(The House Democrats have also given good reason for federal courts to scrutinize politically charged subpoenas. The House subpoenas earlier this year asserted a bad-faith pretext of “legislative purpose,” when everyone knows that the House had a mix of motivations—some political, like seeking information to damage Trump in public opinion, and some more legitimate, like investigating high crimes and misdemeanors. For narrowly political reasons, the House leadership was hiding its real reasons—impeachment—to protect Democrats from conservative districts. It is reasonable for courts to demand the real and good-faith reasons for subpoenas, not pretexts, especially in cases infused with a mix of partisan and valid legal motives. The House has subsequently fixed this problem, but their earlier pretexts still cast a shadow on their investigation.)

Because of these dangers, presidents have a good argument for federal jurisdiction—for at least some degree of federal-court review of criminal procedures to ensure that they meet some standard of good faith, reasonability, and balancing the state interests with the president’s executive privilege. The canonical Supreme Court case on this question, U.S. v. Nixon, rejected arguments for blanket presidential immunity like the one here, but instead used a more functional balancing test taking into account the seriousness of the alleged criminality and the burden on the president of compliance. Federal courts should have jurisdiction to review a state subpoena or indictment, but only in the context of making sure there is reasonable suspicion, and balancing these competing interests, not to automatically block state prosecutors.        

The problem is that in making this case, Consovoy inadvertently backed into another problem, one much bigger and more alarming. Earlier in the argument, Consovoy had emphasized the danger of “the proliferation” of hundreds of state prosecutors investigating a president, if all 50 states were “unleashed.” Judge Christopher Droney replied, “How is that different from federal grand juries’ subpoenas? There are a lot of state [prosecutors] but there are a lot of federal U.S. Attorneys, too.”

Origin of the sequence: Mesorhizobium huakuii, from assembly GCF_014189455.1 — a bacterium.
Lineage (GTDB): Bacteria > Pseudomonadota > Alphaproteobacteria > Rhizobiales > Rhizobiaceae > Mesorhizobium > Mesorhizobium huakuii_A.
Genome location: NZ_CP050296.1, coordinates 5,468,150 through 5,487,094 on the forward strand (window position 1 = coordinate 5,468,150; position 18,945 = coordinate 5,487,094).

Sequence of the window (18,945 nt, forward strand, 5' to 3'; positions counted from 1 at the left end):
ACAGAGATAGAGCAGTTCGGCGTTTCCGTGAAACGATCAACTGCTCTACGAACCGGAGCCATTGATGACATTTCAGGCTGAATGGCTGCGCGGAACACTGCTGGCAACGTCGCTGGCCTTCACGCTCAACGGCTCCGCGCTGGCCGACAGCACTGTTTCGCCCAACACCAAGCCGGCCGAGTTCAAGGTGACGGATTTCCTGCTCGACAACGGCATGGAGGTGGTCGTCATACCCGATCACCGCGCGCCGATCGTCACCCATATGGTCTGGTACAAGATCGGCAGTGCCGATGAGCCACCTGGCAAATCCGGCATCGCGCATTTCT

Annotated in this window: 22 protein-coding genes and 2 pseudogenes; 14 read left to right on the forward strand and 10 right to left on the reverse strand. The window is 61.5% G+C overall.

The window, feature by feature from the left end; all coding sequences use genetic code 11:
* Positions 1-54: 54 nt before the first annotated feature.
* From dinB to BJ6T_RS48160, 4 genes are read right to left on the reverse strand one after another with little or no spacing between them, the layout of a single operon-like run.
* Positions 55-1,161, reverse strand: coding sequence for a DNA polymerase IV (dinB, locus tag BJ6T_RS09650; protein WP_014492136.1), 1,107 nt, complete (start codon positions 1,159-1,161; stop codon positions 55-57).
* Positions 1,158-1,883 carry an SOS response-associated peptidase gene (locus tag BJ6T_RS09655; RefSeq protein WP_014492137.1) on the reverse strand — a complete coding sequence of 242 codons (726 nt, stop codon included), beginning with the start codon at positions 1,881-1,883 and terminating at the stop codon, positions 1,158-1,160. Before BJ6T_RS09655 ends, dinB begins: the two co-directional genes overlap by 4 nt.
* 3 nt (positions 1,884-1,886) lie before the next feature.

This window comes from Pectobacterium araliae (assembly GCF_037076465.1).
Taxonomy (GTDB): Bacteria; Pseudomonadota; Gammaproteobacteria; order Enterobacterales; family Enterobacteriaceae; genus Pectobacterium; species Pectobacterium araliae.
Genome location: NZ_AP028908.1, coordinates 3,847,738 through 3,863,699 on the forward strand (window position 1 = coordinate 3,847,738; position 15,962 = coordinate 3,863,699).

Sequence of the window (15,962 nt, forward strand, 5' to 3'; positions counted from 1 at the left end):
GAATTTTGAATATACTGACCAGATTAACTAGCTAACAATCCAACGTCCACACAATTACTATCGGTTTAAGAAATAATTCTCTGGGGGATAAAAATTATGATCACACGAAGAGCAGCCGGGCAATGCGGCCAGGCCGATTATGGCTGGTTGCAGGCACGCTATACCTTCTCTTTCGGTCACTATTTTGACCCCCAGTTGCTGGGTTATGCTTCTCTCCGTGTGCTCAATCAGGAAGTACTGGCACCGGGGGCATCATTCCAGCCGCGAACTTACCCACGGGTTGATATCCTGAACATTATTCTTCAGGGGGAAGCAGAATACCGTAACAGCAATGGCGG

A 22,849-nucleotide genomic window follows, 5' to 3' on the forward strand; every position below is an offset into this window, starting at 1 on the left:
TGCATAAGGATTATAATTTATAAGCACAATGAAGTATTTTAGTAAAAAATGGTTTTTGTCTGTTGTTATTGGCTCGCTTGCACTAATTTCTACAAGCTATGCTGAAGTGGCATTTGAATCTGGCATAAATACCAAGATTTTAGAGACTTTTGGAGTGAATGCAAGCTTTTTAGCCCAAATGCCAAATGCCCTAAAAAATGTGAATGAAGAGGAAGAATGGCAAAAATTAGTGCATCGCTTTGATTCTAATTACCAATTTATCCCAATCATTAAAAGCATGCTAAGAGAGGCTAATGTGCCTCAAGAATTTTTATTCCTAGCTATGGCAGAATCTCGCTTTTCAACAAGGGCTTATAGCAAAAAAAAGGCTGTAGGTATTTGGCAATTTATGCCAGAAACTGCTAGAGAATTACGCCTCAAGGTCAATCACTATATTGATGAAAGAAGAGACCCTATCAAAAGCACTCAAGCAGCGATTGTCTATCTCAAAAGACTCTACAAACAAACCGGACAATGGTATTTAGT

Consovoy’s answer: “Because the Attorney General exercises control at the end of the day over all [those prosecutors].”

In this answer, Consovoy revealed the precise reason state prosecutors must be able to investigate, subpoena, and even indict a sitting president. The world is now witnessing a partisan, conflicted, and perhaps even criminal co-conspirator attorney general capture a Department of Justice to protect a sitting president. Trump’s lawyer Michael Cohen pleaded guilty to a campaign-finance felony, but his co-conspirator client remains unindicted. Somehow the alleged inauguration crimes that other federal prosecutors were investigating and the many other investigations that Robert Mueller spun off have gone dark or have stalled on marginal figures. And, as was reported late Thursday, William Barr is using the DOJ instead to start a criminal investigation of the investigators, while also running around the world to pursue Trump’s conspiracy theories about how the investigation started. Trump mentioned Barr several times in his phone call with Ukrainian President Volodymyr Zelensky. Barr may be violating election laws by soliciting campaign support from foreign governments.